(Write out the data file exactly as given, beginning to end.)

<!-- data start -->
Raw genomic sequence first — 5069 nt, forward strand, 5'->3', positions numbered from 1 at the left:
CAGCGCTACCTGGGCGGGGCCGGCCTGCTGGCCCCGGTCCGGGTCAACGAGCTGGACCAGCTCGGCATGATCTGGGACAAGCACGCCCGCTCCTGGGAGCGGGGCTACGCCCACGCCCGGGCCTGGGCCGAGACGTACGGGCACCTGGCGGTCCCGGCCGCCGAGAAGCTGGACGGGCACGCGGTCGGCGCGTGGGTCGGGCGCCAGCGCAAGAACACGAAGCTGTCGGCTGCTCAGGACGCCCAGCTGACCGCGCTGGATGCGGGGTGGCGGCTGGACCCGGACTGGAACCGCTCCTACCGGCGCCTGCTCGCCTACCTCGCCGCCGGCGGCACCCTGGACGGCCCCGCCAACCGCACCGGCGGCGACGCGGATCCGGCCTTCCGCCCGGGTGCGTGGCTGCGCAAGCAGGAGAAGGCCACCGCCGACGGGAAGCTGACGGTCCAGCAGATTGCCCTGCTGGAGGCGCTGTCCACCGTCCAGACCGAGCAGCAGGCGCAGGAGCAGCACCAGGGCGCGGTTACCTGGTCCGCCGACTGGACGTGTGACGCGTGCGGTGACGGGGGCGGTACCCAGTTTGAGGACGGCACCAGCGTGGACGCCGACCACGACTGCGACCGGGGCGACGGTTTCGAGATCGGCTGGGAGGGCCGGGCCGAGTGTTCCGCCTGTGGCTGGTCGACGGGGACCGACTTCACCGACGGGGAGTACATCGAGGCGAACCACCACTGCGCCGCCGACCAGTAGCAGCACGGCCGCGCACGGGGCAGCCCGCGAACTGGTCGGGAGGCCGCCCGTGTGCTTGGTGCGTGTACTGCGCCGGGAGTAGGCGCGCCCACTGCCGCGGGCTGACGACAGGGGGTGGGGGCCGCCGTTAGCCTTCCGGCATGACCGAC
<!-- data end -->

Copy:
Raw genomic sequence first — 5069 nt, forward strand, 5'->3', positions numbered from 1 at the left:
CAGCGCTACCTGGGCGGGGCCGGCCTGCTGGCCCCGGTCCGGGTCAACGAGCTGGACCAGCTCGGCATGATCTGGGACAAGCACGCCCGCTCCTGGGAGCGGGGCTACGCCCACGCCCGGGCCTGGGCCGAGACGTACGGGCACCTGGCGGTCCCGGCCGCCGAGAAGCTGGACGGGCACGCGGTCGGCGCGTGGGTCGGGCGCCAGCGCAAGAACACGAAGCTGTCGGCTGCTCAGGACGCCCAGCTGACCGCGCTGGATGCGGGGTGGCGGCTGGACCCGGACTGGAACCGCTCCTACCGGCGCCTGCTCGCCTACCTCGCCGCCGGCGGCACCCTGGACGGCCCCGCCAACCGCACCGGCGGCGACGCGGATCCGGCCTTCCGCCCGGGTGCGTGGCTGCGCAAGCAGGAGAAGGCCACCGCCGACGGGAAGCTGACGGTCCAGCAGATTGCCCTGCTGGAGGCGCTGTCCACCGTCCAGACCGAGCAGCAGGCGCAGGAGCAGCACCAGGGCGCGGTTACCTGGTCCGCCGACTGGACGTGTGACGCGTGCGGTGACGGGGGCGGTACCCAGTTTGAGGACGGCACCAGCGTGGACGCCGACCACGACTGCGACCGGGGCGACGGTTTCGAGATCGGCTGGGAGGGCCGGGCCGAGTGTTCCGCCTGTGGCTGGTCGACGGGGACCGACTTCACCGACGGGGAGTACATCGAGGCGAACCACCACTGCGCCGCCGACCAGTAGCAGCACGGCCGCGCACGGGGCAGCCCGCGAACTGGTCGGGAGGCCGCCCGTGTGCTTGGTGCGTGTACTGCGCCGGGAGTAGGCGCGCCCACTGCCGCGGGCTGACGACAGGGGGTGGGGGCCGCCGTTAGCCTTCCGGCATGACCGAC